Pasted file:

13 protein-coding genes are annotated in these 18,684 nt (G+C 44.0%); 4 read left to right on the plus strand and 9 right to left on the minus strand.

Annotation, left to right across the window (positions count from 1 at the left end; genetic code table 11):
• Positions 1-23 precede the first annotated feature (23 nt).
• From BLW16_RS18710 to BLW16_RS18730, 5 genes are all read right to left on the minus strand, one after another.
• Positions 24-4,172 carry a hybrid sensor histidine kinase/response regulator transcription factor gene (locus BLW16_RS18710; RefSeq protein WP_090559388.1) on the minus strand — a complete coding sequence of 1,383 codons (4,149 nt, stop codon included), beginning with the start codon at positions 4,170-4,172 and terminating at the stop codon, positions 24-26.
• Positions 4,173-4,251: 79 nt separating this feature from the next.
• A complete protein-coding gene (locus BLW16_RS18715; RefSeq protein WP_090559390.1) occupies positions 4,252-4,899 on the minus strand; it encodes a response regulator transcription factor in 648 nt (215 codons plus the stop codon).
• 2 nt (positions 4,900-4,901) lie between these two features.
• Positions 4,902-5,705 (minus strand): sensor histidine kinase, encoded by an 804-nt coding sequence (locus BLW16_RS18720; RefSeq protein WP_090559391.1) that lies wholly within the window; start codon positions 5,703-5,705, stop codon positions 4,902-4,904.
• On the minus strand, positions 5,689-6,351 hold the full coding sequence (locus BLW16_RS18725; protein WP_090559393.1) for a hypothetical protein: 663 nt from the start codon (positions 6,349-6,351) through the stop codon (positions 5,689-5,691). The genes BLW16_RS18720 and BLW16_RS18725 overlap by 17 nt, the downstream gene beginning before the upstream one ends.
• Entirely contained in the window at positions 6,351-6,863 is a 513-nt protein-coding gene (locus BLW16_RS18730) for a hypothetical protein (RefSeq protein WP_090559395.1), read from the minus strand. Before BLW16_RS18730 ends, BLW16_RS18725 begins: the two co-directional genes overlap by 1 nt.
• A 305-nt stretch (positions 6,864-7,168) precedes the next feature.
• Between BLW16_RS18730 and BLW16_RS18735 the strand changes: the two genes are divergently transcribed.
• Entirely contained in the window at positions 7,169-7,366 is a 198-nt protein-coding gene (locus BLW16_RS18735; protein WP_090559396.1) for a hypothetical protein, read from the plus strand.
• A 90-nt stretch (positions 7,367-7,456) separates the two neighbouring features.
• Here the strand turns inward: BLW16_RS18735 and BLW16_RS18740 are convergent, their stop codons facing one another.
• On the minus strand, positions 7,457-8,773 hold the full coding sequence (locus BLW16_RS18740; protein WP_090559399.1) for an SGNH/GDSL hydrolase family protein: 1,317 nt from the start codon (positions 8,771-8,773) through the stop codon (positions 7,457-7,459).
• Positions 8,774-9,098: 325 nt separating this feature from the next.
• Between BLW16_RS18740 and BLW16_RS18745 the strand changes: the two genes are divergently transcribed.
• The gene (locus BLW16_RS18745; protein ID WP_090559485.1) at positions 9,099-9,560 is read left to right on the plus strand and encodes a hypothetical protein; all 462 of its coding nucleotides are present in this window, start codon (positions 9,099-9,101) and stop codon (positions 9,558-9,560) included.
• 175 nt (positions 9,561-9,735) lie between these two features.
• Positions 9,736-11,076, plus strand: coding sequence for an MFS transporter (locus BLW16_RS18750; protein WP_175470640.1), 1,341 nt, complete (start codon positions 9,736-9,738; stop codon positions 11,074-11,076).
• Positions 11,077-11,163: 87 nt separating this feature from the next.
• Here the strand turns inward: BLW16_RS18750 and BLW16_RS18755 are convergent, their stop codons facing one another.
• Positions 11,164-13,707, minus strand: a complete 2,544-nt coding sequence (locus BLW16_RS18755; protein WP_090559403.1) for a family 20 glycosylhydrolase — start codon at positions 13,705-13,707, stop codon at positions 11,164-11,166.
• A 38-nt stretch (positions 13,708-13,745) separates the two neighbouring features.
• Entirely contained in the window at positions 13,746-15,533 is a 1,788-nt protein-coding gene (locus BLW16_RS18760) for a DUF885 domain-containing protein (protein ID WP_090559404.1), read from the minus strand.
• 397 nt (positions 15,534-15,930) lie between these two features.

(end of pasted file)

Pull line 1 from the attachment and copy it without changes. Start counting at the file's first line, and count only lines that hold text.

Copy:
13 protein-coding genes are annotated in these 18,684 nt (G+C 44.0%); 4 read left to right on the plus strand and 9 right to left on the minus strand.